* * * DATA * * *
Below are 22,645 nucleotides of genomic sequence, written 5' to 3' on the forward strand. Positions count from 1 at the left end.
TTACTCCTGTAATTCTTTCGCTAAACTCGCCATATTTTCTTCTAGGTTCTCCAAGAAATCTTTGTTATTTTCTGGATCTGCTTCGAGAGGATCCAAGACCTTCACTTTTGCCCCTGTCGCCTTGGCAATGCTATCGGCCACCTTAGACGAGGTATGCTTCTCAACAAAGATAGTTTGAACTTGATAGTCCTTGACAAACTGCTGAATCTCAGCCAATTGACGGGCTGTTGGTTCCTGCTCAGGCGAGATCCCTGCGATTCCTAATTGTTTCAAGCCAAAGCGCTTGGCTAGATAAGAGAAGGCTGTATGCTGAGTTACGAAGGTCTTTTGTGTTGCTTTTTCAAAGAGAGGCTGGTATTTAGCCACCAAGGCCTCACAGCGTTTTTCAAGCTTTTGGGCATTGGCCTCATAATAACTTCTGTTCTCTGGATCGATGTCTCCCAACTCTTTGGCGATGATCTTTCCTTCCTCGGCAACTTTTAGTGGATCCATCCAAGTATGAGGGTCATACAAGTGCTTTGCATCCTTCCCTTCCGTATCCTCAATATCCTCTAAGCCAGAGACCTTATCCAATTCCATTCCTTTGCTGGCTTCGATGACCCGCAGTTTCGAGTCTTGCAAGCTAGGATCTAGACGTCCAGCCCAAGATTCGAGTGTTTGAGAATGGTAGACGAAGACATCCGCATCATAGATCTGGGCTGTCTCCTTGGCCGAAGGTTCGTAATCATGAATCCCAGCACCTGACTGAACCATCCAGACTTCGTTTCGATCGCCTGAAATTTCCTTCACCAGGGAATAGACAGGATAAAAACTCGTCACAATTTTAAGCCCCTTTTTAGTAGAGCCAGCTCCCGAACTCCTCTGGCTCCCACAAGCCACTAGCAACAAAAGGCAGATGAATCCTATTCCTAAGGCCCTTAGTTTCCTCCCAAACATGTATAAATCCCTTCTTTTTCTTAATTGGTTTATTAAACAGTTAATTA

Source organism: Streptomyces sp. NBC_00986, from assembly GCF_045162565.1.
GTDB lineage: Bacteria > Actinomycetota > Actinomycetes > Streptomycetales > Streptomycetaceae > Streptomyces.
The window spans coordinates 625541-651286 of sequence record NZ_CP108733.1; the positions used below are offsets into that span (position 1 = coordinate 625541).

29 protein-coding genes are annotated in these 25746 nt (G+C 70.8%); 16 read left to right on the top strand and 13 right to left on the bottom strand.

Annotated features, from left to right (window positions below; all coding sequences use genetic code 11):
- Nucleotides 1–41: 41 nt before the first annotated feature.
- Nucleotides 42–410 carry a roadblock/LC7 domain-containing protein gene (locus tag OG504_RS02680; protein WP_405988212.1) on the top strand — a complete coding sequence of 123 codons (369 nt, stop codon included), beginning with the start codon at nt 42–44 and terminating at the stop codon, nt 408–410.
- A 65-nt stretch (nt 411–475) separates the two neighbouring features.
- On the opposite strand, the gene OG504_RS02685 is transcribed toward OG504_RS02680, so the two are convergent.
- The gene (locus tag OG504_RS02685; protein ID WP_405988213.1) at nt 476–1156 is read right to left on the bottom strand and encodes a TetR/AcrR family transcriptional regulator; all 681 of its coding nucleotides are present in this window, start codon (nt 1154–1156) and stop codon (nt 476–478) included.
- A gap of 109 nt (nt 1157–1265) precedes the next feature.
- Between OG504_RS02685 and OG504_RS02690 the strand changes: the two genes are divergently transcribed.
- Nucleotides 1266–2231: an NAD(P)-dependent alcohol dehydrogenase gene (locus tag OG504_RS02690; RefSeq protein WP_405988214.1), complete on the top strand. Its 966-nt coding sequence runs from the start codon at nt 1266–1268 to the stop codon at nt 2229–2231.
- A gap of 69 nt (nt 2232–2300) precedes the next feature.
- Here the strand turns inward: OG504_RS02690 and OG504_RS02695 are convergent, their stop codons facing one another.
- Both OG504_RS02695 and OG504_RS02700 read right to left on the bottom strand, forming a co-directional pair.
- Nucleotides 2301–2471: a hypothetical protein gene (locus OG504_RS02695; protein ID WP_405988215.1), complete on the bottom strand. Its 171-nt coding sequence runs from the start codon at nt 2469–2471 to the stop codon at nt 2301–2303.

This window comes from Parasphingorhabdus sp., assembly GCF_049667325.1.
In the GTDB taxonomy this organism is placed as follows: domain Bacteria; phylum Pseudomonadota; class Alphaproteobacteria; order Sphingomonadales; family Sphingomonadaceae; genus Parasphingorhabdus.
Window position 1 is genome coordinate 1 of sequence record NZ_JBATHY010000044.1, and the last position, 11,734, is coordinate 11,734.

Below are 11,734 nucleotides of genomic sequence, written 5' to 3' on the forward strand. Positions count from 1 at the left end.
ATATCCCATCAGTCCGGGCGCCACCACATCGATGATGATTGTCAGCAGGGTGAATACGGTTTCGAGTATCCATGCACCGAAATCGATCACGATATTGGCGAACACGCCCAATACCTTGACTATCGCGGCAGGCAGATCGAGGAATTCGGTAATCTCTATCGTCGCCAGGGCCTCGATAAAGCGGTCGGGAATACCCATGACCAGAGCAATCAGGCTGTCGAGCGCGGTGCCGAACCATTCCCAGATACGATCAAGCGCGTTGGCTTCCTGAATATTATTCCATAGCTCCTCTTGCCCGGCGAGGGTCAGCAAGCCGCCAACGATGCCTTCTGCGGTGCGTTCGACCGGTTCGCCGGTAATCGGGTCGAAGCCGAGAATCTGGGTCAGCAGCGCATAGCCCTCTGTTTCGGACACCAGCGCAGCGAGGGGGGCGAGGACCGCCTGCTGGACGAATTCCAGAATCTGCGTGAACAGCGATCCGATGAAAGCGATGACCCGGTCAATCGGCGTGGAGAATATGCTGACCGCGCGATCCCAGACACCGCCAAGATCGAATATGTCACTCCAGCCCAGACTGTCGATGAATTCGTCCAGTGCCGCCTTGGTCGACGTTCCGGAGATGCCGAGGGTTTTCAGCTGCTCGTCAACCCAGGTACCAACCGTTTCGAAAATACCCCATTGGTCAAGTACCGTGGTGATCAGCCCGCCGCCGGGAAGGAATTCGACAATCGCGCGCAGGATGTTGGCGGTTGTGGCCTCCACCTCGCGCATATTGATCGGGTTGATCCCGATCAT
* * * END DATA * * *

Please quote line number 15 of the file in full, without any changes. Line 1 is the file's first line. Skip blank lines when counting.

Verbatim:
- Nucleotides 1266–2231: an NAD(P)-dependent alcohol dehydrogenase gene (locus tag OG504_RS02690; RefSeq protein WP_405988214.1), complete on the top strand. Its 966-nt coding sequence runs from the start codon at nt 1266–1268 to the stop codon at nt 2229–2231.